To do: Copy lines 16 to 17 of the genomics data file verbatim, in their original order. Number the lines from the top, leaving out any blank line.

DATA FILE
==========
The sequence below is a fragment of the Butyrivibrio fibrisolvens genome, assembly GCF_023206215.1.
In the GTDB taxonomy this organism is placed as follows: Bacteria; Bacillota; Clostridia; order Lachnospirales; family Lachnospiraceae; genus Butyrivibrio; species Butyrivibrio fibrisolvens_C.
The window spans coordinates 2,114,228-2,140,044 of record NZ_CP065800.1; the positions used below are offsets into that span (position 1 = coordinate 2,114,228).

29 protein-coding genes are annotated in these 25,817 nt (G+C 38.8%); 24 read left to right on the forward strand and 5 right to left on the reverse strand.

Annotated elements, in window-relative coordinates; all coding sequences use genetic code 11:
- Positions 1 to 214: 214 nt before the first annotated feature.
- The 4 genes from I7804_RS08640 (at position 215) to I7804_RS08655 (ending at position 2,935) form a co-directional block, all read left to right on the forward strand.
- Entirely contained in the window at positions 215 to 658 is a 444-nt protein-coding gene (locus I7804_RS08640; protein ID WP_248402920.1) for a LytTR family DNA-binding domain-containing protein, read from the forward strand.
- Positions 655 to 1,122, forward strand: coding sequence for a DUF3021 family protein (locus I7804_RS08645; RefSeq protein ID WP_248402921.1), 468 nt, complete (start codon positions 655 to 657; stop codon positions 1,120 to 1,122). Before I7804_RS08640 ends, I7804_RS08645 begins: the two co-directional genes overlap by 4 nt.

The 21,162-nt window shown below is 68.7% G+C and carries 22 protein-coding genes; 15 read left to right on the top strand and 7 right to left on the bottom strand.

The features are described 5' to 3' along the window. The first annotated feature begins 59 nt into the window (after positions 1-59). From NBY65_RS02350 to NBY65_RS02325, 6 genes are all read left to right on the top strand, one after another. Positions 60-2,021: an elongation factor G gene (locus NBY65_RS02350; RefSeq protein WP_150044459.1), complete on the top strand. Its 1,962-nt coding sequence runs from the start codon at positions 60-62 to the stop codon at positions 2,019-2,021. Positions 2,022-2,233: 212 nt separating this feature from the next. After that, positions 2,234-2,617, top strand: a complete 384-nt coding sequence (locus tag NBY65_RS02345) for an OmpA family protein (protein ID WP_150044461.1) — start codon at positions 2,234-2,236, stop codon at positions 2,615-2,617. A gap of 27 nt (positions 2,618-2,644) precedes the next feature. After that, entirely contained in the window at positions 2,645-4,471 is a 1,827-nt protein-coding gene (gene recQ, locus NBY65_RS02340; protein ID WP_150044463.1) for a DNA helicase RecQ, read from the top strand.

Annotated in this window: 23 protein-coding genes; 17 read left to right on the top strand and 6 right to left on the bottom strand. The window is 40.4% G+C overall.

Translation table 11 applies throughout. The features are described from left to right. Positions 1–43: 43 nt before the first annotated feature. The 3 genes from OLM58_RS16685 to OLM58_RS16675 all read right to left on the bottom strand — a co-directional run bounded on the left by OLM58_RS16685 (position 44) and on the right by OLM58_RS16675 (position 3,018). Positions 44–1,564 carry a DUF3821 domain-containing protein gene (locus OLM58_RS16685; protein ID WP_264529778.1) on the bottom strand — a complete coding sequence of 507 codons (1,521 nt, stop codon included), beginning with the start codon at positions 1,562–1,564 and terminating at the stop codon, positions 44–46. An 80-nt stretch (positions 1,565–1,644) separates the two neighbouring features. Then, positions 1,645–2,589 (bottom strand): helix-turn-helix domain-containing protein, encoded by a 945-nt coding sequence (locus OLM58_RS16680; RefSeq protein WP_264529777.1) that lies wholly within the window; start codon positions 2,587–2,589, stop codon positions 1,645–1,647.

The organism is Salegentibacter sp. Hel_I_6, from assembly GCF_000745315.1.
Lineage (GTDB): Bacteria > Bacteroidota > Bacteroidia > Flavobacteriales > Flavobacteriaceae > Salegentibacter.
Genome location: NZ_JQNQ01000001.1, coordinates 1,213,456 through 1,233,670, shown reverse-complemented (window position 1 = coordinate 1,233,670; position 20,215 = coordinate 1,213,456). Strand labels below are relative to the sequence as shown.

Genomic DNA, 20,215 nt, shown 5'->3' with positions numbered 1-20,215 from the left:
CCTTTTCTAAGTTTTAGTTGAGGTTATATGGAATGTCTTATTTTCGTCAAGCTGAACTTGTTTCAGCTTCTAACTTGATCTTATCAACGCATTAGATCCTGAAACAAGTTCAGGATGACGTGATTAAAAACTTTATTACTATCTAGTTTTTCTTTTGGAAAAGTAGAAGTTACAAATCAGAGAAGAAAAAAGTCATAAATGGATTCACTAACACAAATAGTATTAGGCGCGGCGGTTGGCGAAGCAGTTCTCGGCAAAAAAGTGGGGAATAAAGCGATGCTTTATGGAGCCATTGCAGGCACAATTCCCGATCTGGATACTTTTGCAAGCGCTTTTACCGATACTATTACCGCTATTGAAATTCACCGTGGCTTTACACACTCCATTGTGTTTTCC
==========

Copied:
Genome location: NZ_JQNQ01000001.1, coordinates 1,213,456 through 1,233,670, shown reverse-complemented (window position 1 = coordinate 1,233,670; position 20,215 = coordinate 1,213,456). Strand labels below are relative to the sequence as shown.

Genomic DNA, 20,215 nt, shown 5'->3' with positions numbered 1-20,215 from the left: